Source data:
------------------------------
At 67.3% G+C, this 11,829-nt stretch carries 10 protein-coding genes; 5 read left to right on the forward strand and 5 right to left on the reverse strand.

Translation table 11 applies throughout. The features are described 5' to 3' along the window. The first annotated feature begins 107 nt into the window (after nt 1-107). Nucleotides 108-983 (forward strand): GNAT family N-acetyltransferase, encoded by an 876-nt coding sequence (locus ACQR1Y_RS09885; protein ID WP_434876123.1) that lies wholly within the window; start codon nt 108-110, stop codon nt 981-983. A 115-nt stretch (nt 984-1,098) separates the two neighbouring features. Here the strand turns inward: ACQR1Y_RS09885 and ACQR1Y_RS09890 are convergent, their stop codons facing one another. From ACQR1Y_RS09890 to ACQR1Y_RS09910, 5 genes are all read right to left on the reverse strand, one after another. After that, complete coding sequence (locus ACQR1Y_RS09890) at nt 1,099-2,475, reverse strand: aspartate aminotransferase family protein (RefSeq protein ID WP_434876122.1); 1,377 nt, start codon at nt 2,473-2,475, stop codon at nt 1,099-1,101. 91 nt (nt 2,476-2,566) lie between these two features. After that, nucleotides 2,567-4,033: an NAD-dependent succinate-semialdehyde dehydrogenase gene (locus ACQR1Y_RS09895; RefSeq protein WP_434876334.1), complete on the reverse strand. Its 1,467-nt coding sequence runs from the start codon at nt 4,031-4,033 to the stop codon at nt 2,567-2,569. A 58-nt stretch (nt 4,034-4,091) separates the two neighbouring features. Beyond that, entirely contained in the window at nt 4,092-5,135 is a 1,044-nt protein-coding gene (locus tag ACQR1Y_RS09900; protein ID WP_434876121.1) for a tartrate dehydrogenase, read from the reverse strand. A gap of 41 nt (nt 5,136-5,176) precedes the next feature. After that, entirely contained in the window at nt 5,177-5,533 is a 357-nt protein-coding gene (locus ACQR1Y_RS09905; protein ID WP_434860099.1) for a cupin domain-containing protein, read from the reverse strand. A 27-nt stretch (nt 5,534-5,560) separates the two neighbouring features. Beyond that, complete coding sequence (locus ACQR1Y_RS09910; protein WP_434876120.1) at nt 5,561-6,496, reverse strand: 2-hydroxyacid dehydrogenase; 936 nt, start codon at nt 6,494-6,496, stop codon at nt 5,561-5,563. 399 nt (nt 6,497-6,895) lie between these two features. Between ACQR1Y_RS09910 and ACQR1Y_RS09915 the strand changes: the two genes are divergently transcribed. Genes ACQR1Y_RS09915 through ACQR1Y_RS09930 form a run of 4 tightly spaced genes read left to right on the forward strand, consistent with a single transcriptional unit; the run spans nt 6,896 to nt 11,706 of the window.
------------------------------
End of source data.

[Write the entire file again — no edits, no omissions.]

At 67.3% G+C, this 11,829-nt stretch carries 10 protein-coding genes; 5 read left to right on the forward strand and 5 right to left on the reverse strand.

Translation table 11 applies throughout. The features are described 5' to 3' along the window. The first annotated feature begins 107 nt into the window (after nt 1-107). Nucleotides 108-983 (forward strand): GNAT family N-acetyltransferase, encoded by an 876-nt coding sequence (locus ACQR1Y_RS09885; protein ID WP_434876123.1) that lies wholly within the window; start codon nt 108-110, stop codon nt 981-983. A 115-nt stretch (nt 984-1,098) separates the two neighbouring features. Here the strand turns inward: ACQR1Y_RS09885 and ACQR1Y_RS09890 are convergent, their stop codons facing one another. From ACQR1Y_RS09890 to ACQR1Y_RS09910, 5 genes are all read right to left on the reverse strand, one after another. After that, complete coding sequence (locus ACQR1Y_RS09890) at nt 1,099-2,475, reverse strand: aspartate aminotransferase family protein (RefSeq protein ID WP_434876122.1); 1,377 nt, start codon at nt 2,473-2,475, stop codon at nt 1,099-1,101. 91 nt (nt 2,476-2,566) lie between these two features. After that, nucleotides 2,567-4,033: an NAD-dependent succinate-semialdehyde dehydrogenase gene (locus ACQR1Y_RS09895; RefSeq protein WP_434876334.1), complete on the reverse strand. Its 1,467-nt coding sequence runs from the start codon at nt 4,031-4,033 to the stop codon at nt 2,567-2,569. A 58-nt stretch (nt 4,034-4,091) separates the two neighbouring features. Beyond that, entirely contained in the window at nt 4,092-5,135 is a 1,044-nt protein-coding gene (locus tag ACQR1Y_RS09900; protein ID WP_434876121.1) for a tartrate dehydrogenase, read from the reverse strand. A gap of 41 nt (nt 5,136-5,176) precedes the next feature. After that, entirely contained in the window at nt 5,177-5,533 is a 357-nt protein-coding gene (locus ACQR1Y_RS09905; protein ID WP_434860099.1) for a cupin domain-containing protein, read from the reverse strand. A 27-nt stretch (nt 5,534-5,560) separates the two neighbouring features. Beyond that, complete coding sequence (locus ACQR1Y_RS09910; protein WP_434876120.1) at nt 5,561-6,496, reverse strand: 2-hydroxyacid dehydrogenase; 936 nt, start codon at nt 6,494-6,496, stop codon at nt 5,561-5,563. 399 nt (nt 6,497-6,895) lie between these two features. Between ACQR1Y_RS09910 and ACQR1Y_RS09915 the strand changes: the two genes are divergently transcribed. Genes ACQR1Y_RS09915 through ACQR1Y_RS09930 form a run of 4 tightly spaced genes read left to right on the forward strand, consistent with a single transcriptional unit; the run spans nt 6,896 to nt 11,706 of the window.